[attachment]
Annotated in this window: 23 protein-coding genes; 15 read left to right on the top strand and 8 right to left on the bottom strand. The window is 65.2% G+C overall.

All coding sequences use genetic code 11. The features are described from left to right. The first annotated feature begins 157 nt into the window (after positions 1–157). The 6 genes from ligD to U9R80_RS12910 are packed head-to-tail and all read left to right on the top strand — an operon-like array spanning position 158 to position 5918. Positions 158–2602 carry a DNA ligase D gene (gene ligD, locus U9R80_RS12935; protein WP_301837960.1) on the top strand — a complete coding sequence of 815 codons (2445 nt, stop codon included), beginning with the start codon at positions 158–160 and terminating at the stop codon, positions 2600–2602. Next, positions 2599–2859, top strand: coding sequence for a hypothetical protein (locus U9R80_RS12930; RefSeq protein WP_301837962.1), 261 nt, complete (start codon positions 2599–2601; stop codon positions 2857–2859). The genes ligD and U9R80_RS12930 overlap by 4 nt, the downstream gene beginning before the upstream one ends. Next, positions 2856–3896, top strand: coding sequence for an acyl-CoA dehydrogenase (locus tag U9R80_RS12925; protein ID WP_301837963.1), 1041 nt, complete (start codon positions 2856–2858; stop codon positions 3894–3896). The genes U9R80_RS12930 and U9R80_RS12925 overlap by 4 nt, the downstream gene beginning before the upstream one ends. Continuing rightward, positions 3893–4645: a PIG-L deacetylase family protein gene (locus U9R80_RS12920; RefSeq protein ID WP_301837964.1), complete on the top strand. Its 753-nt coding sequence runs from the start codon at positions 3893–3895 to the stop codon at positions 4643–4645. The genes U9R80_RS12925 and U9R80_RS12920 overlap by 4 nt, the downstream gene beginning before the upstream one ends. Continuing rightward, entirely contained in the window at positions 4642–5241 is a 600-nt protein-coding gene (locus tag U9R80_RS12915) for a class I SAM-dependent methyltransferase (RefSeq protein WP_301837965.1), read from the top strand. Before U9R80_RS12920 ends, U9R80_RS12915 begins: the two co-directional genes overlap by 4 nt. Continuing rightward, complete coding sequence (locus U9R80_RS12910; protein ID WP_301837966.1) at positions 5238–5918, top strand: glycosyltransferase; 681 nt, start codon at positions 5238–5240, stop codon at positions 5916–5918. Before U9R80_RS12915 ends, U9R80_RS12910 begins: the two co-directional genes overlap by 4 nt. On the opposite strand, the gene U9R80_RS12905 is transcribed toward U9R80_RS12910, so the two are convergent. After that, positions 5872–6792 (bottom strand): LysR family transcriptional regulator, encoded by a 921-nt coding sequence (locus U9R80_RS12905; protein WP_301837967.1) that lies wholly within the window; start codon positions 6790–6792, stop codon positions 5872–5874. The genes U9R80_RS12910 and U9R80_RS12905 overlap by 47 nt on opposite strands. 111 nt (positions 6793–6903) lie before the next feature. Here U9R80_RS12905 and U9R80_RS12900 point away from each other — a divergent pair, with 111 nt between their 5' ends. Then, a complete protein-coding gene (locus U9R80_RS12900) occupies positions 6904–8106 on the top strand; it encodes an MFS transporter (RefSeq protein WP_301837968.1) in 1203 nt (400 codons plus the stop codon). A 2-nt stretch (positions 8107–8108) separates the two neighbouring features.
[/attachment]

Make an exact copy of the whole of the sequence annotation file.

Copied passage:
Annotated in this window: 23 protein-coding genes; 15 read left to right on the top strand and 8 right to left on the bottom strand. The window is 65.2% G+C overall.

All coding sequences use genetic code 11. The features are described from left to right. The first annotated feature begins 157 nt into the window (after positions 1–157). The 6 genes from ligD to U9R80_RS12910 are packed head-to-tail and all read left to right on the top strand — an operon-like array spanning position 158 to position 5918. Positions 158–2602 carry a DNA ligase D gene (gene ligD, locus U9R80_RS12935; protein WP_301837960.1) on the top strand — a complete coding sequence of 815 codons (2445 nt, stop codon included), beginning with the start codon at positions 158–160 and terminating at the stop codon, positions 2600–2602. Next, positions 2599–2859, top strand: coding sequence for a hypothetical protein (locus U9R80_RS12930; RefSeq protein WP_301837962.1), 261 nt, complete (start codon positions 2599–2601; stop codon positions 2857–2859). The genes ligD and U9R80_RS12930 overlap by 4 nt, the downstream gene beginning before the upstream one ends. Next, positions 2856–3896, top strand: coding sequence for an acyl-CoA dehydrogenase (locus tag U9R80_RS12925; protein ID WP_301837963.1), 1041 nt, complete (start codon positions 2856–2858; stop codon positions 3894–3896). The genes U9R80_RS12930 and U9R80_RS12925 overlap by 4 nt, the downstream gene beginning before the upstream one ends. Continuing rightward, positions 3893–4645: a PIG-L deacetylase family protein gene (locus U9R80_RS12920; RefSeq protein ID WP_301837964.1), complete on the top strand. Its 753-nt coding sequence runs from the start codon at positions 3893–3895 to the stop codon at positions 4643–4645. The genes U9R80_RS12925 and U9R80_RS12920 overlap by 4 nt, the downstream gene beginning before the upstream one ends. Continuing rightward, entirely contained in the window at positions 4642–5241 is a 600-nt protein-coding gene (locus tag U9R80_RS12915) for a class I SAM-dependent methyltransferase (RefSeq protein WP_301837965.1), read from the top strand. Before U9R80_RS12920 ends, U9R80_RS12915 begins: the two co-directional genes overlap by 4 nt. Continuing rightward, complete coding sequence (locus U9R80_RS12910; protein ID WP_301837966.1) at positions 5238–5918, top strand: glycosyltransferase; 681 nt, start codon at positions 5238–5240, stop codon at positions 5916–5918. Before U9R80_RS12915 ends, U9R80_RS12910 begins: the two co-directional genes overlap by 4 nt. On the opposite strand, the gene U9R80_RS12905 is transcribed toward U9R80_RS12910, so the two are convergent. After that, positions 5872–6792 (bottom strand): LysR family transcriptional regulator, encoded by a 921-nt coding sequence (locus U9R80_RS12905; protein WP_301837967.1) that lies wholly within the window; start codon positions 6790–6792, stop codon positions 5872–5874. The genes U9R80_RS12910 and U9R80_RS12905 overlap by 47 nt on opposite strands. 111 nt (positions 6793–6903) lie before the next feature. Here U9R80_RS12905 and U9R80_RS12900 point away from each other — a divergent pair, with 111 nt between their 5' ends. Then, a complete protein-coding gene (locus U9R80_RS12900) occupies positions 6904–8106 on the top strand; it encodes an MFS transporter (RefSeq protein WP_301837968.1) in 1203 nt (400 codons plus the stop codon). A 2-nt stretch (positions 8107–8108) separates the two neighbouring features.